Legal Theft Flash Fiction: Fortune Teller (538 words)

The carnival rolled into the fields at dusk, its spirited music carried into town by the wind. Every window had been open, desperate for the night chill and we listened to the swell of the whistle and drums as they arrived, far from sleep. There had been no wind before it came.

In the morning, the field was crowded with show tents. It was a tangle of brilliant stripes and pennants, painted wagons, clapping flags, a wild thing that had crept up out of the woods while we slept. I watched it out of the corner of my eye while I wandered through my morning chores.

Terea ran up the hill to meet it just as soon as she could. Ardin and Sida and Kol and Demi paraded in a tight knot, straight to the center. Rhinda and Nolke swung by my house and I waved them on ahead. I dragged my feet up the hill an hour later.

“You look tired,” a clown said, painted from head to waist in blue paint. His face was drawn in an absurd white smile. The glittering chain in his hands rattled as the lion he held turned its head.

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Flash Fiction: One Piece (834 words)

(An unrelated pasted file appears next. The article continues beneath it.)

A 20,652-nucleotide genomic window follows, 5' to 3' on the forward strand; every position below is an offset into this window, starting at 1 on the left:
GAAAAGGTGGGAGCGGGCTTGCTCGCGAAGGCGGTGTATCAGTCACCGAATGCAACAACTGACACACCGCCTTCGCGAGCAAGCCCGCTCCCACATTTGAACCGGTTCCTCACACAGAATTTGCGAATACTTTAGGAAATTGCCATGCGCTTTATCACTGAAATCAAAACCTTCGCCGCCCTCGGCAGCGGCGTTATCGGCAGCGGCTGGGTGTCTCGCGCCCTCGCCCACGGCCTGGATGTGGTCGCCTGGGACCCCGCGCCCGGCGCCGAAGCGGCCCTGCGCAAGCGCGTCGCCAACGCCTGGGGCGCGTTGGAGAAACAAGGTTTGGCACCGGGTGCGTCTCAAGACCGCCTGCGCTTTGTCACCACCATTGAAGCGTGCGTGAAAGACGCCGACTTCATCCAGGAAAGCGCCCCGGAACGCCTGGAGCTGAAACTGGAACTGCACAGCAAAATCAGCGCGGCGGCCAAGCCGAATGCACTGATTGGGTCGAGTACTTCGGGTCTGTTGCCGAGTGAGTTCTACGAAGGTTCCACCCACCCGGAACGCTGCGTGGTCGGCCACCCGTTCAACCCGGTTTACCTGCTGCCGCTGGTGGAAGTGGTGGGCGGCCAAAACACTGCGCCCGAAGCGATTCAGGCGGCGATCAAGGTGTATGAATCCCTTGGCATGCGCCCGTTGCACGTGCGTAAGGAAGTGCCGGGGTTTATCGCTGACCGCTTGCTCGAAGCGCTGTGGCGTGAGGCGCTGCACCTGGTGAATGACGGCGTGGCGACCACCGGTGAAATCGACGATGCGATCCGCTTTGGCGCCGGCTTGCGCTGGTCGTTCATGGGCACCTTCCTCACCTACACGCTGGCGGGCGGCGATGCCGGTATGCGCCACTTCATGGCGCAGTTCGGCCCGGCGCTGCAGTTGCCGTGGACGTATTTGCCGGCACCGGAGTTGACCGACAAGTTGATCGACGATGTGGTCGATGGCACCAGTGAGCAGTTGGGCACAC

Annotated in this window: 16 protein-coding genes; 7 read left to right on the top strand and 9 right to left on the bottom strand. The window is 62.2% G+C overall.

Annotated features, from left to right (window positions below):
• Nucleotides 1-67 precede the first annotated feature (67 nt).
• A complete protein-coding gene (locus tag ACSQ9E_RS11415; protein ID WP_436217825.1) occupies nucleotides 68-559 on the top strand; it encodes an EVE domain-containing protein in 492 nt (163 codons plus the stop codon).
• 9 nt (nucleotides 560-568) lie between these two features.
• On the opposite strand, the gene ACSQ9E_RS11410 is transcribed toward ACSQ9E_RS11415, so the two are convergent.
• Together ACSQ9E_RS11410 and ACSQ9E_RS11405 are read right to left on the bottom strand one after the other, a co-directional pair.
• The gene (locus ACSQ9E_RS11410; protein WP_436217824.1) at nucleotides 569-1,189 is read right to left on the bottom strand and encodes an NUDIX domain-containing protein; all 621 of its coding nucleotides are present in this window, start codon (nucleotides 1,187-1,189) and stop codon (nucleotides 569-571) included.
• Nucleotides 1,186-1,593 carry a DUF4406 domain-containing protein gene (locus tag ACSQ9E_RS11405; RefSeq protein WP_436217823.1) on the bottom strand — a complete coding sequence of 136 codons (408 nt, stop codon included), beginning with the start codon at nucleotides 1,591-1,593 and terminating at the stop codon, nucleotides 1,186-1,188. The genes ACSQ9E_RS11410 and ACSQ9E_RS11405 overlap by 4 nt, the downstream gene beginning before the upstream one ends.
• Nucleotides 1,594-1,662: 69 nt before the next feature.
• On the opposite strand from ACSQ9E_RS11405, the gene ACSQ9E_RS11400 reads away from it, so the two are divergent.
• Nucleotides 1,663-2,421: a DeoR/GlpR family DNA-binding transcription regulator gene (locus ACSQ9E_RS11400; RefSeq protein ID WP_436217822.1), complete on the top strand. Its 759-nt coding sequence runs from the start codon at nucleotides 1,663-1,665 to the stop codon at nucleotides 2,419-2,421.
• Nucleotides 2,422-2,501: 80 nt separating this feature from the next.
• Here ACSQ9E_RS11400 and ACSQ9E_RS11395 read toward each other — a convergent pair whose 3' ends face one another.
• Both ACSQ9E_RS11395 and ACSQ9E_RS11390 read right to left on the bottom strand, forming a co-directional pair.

Emmet and Koen struck as different paths as brothers could. There were ten years between them, making Emmet the dark-haired, bronze-eyed son of a man who had died too young, heir to everything his mother commanded, and Koen the blonde-haired son of a man still alive, captain, conqueror, and blunter weapon. Emmet’s keimon stood in his halls with him, guardians and entertainers under glittering lights. Koen’s stood at ship rails, face into the wind, and learned nothing better than how to burn, how to buy glory with ash.

Bryn had known that long before she chose where to apprentice. As young as they had been, she knew her twin, Riya had understood as well. And neither of them had hesitated to split ways, jump on a ship, train for the halls. Different was something magical to two ten-year-olds who had spent their whole lives as walking mirrors of each other.

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Gwendoogle Part XCIV – An Irritated Cat, Good Movies, and All Manner of Pets

GwendoogleAnswers served with half of my attention on the Golden Globes

Kate Kearney searched: How do you appease an irritated cat?
Step 1: Make sure the area is secure. Secure like your cat has just become the President aboard Air Force One. You don’t want your cat running off in a huff and getting hurt somewhere in its rage, but you also don’t want it to think that you’re locking it inside with its hated nemesis.

Step 2: Talk to your cat in calm tones. Do not escalate the situation by getting irritated too. It doesn’t matter what argument you two were having, or how “right” you were, or whether catnip really does have adverse side effects. Your cat will not care if you use that tone.